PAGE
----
So says our Church. But how willing are we to truly embrace it?
All to often I will hear certain people try to narrow it from all human life to all innocent human life. Here we must distinguish innocent in the legal sense and innocent in the moral sense.
Which of us is morally innocent?
From conception until baptism we carry original sin and after the age of reason personal sin.
By Baptism all sins are forgiven, original sin and all personal sins. (CCC 1263)
So the infant from baptism until their first sin after the age of reason would be innocent. The person who just received absolution would be innocent until they sin again. But most of us cannot claim to be morally innocent.
Thankfully the Church does not teach that only the innocent lives are sacred. Every human life even the life of the sinner is sacred.
We see that sacredness most clearly manifest in those loved ones who mourn: the families of those killed and the families of the killers. Does the mother of a criminal feel less pain when her child dies? A parent's grief is the perhaps the most perfect reflection of God who rains on the just and the unjust without distinction.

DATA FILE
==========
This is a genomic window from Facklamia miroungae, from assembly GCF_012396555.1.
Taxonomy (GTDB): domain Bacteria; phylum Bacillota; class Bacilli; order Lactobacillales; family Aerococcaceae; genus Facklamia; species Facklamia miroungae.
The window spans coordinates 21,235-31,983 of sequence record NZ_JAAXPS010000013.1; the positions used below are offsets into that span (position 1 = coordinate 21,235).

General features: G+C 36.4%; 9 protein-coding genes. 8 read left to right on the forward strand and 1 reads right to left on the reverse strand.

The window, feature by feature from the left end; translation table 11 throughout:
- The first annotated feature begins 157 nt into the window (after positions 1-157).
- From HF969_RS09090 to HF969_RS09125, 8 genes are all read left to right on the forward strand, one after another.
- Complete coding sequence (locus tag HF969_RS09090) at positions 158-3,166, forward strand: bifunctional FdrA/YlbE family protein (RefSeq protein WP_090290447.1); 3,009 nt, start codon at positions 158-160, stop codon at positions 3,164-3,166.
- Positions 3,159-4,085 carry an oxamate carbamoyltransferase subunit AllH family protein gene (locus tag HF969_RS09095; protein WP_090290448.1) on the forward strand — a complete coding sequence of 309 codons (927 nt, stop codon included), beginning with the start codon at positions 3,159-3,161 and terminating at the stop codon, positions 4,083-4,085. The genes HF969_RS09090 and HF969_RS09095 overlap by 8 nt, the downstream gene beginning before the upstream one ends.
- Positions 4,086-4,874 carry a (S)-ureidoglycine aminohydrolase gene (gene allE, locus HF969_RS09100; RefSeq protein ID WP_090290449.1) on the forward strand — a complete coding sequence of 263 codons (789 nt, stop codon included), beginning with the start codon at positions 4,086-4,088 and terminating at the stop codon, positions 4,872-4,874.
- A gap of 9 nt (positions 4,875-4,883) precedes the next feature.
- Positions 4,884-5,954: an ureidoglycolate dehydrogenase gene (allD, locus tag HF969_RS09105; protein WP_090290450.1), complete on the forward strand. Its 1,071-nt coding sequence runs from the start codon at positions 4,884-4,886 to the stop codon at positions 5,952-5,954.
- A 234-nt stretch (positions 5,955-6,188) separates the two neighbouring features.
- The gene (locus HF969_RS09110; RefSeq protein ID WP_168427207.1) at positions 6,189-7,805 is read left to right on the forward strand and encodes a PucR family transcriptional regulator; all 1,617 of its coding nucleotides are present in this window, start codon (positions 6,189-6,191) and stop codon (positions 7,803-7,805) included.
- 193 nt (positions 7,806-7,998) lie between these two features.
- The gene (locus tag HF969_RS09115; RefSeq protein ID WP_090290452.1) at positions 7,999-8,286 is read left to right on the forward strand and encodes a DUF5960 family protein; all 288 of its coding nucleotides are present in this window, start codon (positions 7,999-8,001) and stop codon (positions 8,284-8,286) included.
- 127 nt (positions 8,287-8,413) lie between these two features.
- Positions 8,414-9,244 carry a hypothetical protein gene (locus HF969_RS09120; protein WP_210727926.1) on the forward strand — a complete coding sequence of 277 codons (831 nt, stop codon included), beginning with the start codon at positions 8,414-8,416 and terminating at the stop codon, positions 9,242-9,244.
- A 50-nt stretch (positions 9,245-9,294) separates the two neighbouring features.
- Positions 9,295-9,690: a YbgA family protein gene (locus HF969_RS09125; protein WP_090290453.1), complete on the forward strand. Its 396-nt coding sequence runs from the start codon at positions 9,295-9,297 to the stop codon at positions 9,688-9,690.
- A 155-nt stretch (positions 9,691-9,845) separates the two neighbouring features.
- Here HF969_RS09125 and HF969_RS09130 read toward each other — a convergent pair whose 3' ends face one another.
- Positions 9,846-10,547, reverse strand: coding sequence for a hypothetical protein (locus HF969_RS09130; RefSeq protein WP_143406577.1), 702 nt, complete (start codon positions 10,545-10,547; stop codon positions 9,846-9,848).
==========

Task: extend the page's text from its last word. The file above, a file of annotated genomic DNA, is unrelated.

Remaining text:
Today in place of the usual morning prayer I prayed what we call the Office for the Dead for all the dead.
Until we embrace the belief in the sacredness of every human life, we may never find a way out of the cycle of violence. We will continue to find excuses for the inexcusable on all sides.
What is required is an individual change of heart, one person at a time. Every single human life from conception until natural death is sacred. In the deepest part of our conscience we know this is true.